Genealogy of Christ (mosaics, esonarthex)
The two mosaics located on the pendentive supporting the dome depict the miracles of Jesus. The one on the left depicts Christ healing two blind men sitting under trees. The one on the right depicts Christ healing Peter’s mother-in-law. The latter is lying on a bed, Peter is standing before Jesus and two other apostles are behind him.
Genealogy of Christ, Christ healing two blind men, and Christ healing Peter’s mother-in-law (mosaics, esonarthex)
On the surface of the dome over the northern section of the esonarthex is a depiction of Virgin Mary and Child Christ inside a medallion. The medallion is surrounded by ribs dividing the dome into 16 sections. These sections are illustrated with two rows of depictions of the 16 kings of Judah, who are the descendants of King David, the ancestor of Virgin Mary.
Genealogy of Virgin Mary (mosaics, esonarthex)
In this mosaic, Joachim and Anne are sitting and caressing their child Mary. Next to them are two servants in the background of architectural structures. Two peacocks symbolizing eternal life and incorruptibility are located at the corners.
Virgin Mary being given affection (mosaics, esonarthex)
At the center of the low vault there is a decorative medallion. At the western part of the vault, Joachim is shown walking towards three priests sitting around a table for the blessing of Child Mary, whom he is carrying in his arms.
Virgin Mary being blessed by the priest (mosaics, esonarthex)
Below, Mary is presented by her parents Anne and Joachim to the Priest Zechariach, since childless Joachim had promised to present his child to the temple if he was to be given one. From this moment on, a ciborium where only high-ranking religious functionaries were allowed to sit was assigned to Mary. She received training in the temple until she became 15. On the right side of child Mary, who is sitting on a backed sofa in a four-columned and dome-like ciborium behind the priest, is a figure of an angel. There are women carrying torches around.
Presentation of Virgin Mary in the temple (mosaics, esonarthex)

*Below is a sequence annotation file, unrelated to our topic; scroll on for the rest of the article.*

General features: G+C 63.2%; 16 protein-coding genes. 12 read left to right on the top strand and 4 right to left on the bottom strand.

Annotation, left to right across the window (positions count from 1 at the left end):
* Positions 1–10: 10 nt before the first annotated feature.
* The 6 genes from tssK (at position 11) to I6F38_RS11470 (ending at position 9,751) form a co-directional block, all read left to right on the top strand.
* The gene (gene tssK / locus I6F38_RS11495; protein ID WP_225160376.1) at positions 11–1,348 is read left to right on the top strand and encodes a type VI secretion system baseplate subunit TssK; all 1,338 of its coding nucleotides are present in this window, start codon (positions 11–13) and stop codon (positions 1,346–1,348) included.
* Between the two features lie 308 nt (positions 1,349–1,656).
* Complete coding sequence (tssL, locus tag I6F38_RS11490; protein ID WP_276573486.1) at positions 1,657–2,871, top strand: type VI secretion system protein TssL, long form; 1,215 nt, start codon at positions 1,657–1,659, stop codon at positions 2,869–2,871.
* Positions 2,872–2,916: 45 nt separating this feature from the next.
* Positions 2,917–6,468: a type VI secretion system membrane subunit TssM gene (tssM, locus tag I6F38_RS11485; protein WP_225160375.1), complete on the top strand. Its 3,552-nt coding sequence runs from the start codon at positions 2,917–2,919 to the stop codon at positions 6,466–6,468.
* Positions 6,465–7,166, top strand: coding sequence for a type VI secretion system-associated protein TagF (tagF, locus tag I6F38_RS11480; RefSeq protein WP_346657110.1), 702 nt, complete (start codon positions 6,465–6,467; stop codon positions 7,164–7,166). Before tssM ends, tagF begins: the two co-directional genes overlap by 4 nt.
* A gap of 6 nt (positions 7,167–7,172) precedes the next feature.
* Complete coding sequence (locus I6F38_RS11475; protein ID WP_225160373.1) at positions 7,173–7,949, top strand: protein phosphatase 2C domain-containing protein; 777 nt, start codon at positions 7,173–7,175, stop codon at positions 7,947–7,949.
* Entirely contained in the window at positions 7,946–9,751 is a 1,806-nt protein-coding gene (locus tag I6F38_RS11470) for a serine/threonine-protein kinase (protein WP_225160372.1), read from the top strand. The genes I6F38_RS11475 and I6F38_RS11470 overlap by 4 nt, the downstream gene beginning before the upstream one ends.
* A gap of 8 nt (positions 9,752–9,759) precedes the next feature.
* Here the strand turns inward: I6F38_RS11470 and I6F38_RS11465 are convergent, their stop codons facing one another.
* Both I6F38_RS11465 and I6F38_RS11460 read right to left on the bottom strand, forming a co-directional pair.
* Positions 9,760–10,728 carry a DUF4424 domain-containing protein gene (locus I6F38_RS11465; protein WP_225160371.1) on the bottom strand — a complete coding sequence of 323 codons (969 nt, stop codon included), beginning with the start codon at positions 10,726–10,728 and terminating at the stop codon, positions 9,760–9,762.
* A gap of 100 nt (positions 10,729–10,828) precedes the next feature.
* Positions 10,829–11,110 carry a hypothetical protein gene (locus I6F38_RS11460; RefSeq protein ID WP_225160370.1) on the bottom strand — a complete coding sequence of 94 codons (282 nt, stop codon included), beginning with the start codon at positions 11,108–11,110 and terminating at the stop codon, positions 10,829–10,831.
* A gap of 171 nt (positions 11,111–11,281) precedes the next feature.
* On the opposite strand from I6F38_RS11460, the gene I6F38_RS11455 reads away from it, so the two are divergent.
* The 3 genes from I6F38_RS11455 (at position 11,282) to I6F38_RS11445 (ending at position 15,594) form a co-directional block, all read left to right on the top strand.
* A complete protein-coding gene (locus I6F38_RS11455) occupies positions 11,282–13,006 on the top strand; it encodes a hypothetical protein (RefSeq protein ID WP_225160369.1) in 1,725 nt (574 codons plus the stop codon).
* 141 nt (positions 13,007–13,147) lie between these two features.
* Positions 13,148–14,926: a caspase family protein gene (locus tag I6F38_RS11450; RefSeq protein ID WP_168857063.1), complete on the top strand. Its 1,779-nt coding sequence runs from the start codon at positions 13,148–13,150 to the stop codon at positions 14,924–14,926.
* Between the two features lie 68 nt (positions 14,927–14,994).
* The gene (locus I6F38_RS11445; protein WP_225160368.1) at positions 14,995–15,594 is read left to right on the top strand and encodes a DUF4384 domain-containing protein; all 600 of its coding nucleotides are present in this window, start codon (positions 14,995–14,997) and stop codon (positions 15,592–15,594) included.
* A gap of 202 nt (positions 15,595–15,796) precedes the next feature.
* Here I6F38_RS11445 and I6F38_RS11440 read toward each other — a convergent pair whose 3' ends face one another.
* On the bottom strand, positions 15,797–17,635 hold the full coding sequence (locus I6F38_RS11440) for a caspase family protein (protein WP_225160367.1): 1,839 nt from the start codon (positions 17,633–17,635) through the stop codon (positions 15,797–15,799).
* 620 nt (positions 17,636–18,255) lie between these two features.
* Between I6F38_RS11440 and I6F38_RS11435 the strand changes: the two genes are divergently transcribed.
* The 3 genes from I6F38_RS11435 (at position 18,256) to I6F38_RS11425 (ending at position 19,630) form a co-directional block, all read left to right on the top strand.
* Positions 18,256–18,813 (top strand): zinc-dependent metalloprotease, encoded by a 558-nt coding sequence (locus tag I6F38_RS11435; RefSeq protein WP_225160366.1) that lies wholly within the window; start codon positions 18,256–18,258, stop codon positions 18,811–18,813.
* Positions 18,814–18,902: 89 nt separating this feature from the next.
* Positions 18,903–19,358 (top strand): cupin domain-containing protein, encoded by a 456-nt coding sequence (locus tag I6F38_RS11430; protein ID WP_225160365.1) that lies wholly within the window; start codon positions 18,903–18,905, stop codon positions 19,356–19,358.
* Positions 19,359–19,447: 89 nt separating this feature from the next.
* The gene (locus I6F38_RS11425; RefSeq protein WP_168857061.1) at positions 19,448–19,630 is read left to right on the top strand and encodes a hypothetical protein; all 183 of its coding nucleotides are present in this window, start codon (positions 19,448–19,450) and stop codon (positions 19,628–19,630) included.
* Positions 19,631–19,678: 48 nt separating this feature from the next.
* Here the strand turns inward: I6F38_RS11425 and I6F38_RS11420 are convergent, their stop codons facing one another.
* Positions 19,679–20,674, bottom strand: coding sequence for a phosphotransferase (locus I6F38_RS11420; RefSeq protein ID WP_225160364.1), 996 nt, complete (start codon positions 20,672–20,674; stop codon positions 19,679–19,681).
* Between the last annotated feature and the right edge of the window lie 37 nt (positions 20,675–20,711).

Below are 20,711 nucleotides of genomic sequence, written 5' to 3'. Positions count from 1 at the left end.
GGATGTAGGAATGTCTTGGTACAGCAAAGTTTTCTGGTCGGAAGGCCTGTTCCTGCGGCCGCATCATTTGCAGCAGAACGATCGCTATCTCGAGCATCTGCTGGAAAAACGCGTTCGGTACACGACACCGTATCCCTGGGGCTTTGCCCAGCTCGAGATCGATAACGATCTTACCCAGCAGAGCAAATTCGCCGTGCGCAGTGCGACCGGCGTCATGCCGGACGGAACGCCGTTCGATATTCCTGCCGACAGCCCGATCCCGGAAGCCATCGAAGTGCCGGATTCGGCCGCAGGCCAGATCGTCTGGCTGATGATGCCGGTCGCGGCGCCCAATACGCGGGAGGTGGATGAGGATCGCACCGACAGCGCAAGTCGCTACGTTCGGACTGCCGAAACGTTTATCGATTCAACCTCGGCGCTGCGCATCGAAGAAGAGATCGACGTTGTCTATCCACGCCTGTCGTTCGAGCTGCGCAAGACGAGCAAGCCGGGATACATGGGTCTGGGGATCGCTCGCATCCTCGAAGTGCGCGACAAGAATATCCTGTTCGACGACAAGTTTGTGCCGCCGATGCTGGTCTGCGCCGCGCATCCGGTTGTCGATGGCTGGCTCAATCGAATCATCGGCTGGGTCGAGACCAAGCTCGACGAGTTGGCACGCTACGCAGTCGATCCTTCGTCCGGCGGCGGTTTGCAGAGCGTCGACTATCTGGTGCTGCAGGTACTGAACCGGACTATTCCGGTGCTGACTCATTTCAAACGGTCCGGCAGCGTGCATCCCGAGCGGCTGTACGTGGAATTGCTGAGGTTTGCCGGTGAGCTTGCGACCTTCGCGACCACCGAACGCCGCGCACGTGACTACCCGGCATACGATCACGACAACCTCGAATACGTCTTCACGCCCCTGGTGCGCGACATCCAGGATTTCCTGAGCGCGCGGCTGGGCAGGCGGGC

Below there is an image of Theodore Metochites presenting the model of the Chora Church to the enthroned Christ. Again, Christ is referred to as the ‘dwelling place (chora) of the living’. Note the extravagant headwear of Metochites.
Presentation of Virgin Mary in the temple and the Enthroned Christ (mosaics, esonarthex)
Below, priest Zechariah and the Virgin are depicted standing before a four-columned ciborium. The priest is giving the blossomed rod back to Joseph with one hand and is holding the head of Mary with the other one. Joseph is walking towards Mary and Zechariah. The other suitors are seen behind him.
Virgin Mary being entrusted to Joseph (mosaics, esonarthex)
Below, on the lunette, there is a mosaic depicting Christ healing the afflicted. Jesus stands on the left side with three apostles. In front of him there is a group of men, women and children whom he heals. On the pendentive on the left, Christ is healing a blind and dumb man. On the pendentive on the right, Christ is healing two blind men sitting under trees. In both mosaics, Saint Peter is standing next to him.
Christ healing the afflicted, Christ healing a blind and dumb man, and Christ healing two blind men (mosaics, esonarthex)
The mosaic in the east lunette wall at the southern wing of the esonarthex is the Deesis of the Chora Church. Virgin Mary stands on the right side of Jesus Christ and sadly prays for the redemption of people’s sins. At her feet is the figure of Isaac Komnenos, the prince responsible for the rebuilding of the church. On the right side is the figure of Princess Maria Palaiologina wearing nun’s robes. She was the daughter of Emperor Michael VIII Palaiologos and the spouse of the Mongol ruler Abaqa Khan, thus known as Mary of the Mongols.
Chalkite Christ and Virgin Mary (mosaic, esonarthex)
On the panels flanking the doorway to the naos we find the standing figures of Saint Paul and Saint Peter. Saint Paul holds the Holy Scripture in his left hand and makes the sign of blessing with the other.
Paul the Apostle (mosaic, esonarthex)
Finally, some frescoes of the parecclesion of the Chora Church are shown.
In the centre of the dome of the parecclesion there is rainbow-bordered medallion containing the image of the Virgin and Child. The dome is divided into 12 segments by small windows and wide strips richly decorated with plant motifs. The segments are decorated with full-length depictions of angels in beautiful outfits in a deep navy blue background.